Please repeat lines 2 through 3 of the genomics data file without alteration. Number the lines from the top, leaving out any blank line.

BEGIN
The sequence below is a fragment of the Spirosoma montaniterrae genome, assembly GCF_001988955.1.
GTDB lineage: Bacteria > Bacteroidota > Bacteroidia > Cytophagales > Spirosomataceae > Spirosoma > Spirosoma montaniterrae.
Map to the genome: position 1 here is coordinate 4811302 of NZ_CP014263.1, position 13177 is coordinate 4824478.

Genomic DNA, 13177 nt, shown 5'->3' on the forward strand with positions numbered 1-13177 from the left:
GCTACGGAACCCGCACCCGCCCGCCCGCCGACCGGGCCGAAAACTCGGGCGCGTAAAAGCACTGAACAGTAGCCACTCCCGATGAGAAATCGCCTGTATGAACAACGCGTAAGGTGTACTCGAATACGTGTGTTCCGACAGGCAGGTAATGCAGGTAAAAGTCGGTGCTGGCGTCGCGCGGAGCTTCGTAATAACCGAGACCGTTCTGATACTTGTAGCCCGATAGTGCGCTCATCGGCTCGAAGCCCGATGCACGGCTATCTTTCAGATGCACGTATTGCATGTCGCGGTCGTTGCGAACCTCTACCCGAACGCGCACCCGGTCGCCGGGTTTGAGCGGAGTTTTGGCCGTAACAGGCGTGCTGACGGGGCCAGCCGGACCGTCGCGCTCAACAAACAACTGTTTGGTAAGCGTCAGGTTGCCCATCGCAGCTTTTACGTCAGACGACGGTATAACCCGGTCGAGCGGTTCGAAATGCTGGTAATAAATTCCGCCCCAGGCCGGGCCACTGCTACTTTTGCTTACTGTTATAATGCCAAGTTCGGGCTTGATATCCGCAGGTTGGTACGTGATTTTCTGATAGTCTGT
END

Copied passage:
GTDB lineage: Bacteria > Bacteroidota > Bacteroidia > Cytophagales > Spirosomataceae > Spirosoma > Spirosoma montaniterrae.
Map to the genome: position 1 here is coordinate 4811302 of NZ_CP014263.1, position 13177 is coordinate 4824478.